When does adulthood begin nowadays? It’s an important question, because those in favour of reducing the voting age rely upon it. Those who argue for the voting age to be reduced to 16 are likely to list the ‘adult’ activities which are open to 16 year olds. Their implied argument is essentially that because a 16 year old can engage in X, and X is an ‘adult activity’, then the adult activity of voting ought to be something in which they can engage too. Closely related to this argument is another which suggests that because voting is an ‘adult activity’, then extending it to 16 year olds will encourage them to become more politically engaged and mature. In other words, being given the vote will make young voters ‘more adult’.

In both cases, the argument to reduce (or maintain) the voting age hinges upon an understanding of ‘adulthood’. I have heard no mainstream argument for an age reduction that says, in effect, “Okay, sixteen year old are clearly children, but we must extend the franchise to children, because x, y, z.” There is a good reason for the absence of such arguments and it is that, once accepted, there could be no convincing argument for any lower limit, at all. In other words, if a child of 16 should be able to vote, why should a child of 14 not?

Thus the choice is about letting children vote, or redefining adulthood. Both are rent with problems. If we allow children to vote, then where do we set the lower limit? Sixteen? Fourteen? Twelve? Abolish the lower limit altogether?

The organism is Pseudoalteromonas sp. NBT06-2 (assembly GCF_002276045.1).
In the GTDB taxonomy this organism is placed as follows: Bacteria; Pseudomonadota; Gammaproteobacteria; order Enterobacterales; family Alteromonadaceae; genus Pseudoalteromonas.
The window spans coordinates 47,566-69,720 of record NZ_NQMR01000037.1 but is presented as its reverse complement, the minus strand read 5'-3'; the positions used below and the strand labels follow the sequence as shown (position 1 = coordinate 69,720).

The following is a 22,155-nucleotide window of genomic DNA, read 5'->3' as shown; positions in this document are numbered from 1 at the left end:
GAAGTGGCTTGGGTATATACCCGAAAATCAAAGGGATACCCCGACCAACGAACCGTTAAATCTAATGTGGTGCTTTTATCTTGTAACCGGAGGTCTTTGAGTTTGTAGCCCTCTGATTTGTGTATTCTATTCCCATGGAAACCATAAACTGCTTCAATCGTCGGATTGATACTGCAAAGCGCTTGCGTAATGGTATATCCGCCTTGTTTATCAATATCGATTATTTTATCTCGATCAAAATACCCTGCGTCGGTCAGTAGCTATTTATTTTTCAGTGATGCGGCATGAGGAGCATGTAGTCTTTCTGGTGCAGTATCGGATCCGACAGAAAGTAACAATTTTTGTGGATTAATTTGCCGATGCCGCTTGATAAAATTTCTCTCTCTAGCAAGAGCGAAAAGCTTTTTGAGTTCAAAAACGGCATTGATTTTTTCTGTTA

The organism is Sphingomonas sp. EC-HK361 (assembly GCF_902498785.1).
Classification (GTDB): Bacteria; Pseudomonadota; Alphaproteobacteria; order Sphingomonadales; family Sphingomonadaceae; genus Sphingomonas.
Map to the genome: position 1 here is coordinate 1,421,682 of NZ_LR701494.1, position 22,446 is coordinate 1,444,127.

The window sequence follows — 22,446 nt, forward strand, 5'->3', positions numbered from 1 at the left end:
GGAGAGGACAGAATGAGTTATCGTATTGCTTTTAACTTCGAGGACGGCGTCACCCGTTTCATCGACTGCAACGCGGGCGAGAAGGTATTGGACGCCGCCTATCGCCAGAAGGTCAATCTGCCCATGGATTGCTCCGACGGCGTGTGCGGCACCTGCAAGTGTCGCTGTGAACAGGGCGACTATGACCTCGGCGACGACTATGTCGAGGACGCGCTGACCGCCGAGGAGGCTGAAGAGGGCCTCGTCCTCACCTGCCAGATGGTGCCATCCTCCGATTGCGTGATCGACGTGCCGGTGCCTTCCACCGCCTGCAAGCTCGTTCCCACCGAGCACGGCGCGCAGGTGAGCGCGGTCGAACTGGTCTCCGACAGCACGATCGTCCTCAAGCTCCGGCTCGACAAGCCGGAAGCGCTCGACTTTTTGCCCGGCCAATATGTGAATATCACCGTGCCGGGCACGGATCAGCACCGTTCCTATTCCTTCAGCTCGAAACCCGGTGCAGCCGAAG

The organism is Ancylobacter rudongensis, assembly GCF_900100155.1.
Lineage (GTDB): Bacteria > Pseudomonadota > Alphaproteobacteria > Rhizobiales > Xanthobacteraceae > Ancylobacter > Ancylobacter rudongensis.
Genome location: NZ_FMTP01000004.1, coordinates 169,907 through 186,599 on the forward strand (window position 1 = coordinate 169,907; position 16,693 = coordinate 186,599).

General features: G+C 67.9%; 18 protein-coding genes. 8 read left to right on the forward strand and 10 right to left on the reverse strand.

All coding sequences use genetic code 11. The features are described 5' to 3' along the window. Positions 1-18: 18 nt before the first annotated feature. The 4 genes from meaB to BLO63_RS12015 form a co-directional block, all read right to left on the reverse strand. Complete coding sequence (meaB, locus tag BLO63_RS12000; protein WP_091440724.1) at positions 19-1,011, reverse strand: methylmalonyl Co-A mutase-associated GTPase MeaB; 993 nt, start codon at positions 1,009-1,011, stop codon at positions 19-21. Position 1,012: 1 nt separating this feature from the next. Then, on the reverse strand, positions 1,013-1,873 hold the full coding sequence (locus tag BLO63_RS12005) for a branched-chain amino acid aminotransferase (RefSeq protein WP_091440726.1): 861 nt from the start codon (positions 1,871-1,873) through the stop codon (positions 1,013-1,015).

Safeguarding Childhood

As I observed above, a human being does not suddenly become an adult at the stroke of midnight as their 18th birthday begins. The maturing of an individual, from childhood to adulthood, is a gradual process which begins at birth. It also, let us remember, continues beyond that 18th birthday — some adults are more ‘adult’ than others. Plenty of teenagers behave more responsibly than their parents (like Saffy in Absolutely Fabulous).

At the age of five, we generally agree that children are old enough to go to school all day. They are also legally allowed to consume alcohol in moderate quantities at home, even though they will not be allowed to consume it in licensed premises for another 11 years, or buy it for another 13. Later on, the physical changes of puberty will see girls (usually) progress into adulthood somewhat before boys. Most human beings will be biologically sexually mature before they are 16, but certainly not emotionally sexually mature, which is why the minimum age of consent is sixteen and unlikely to be lowered.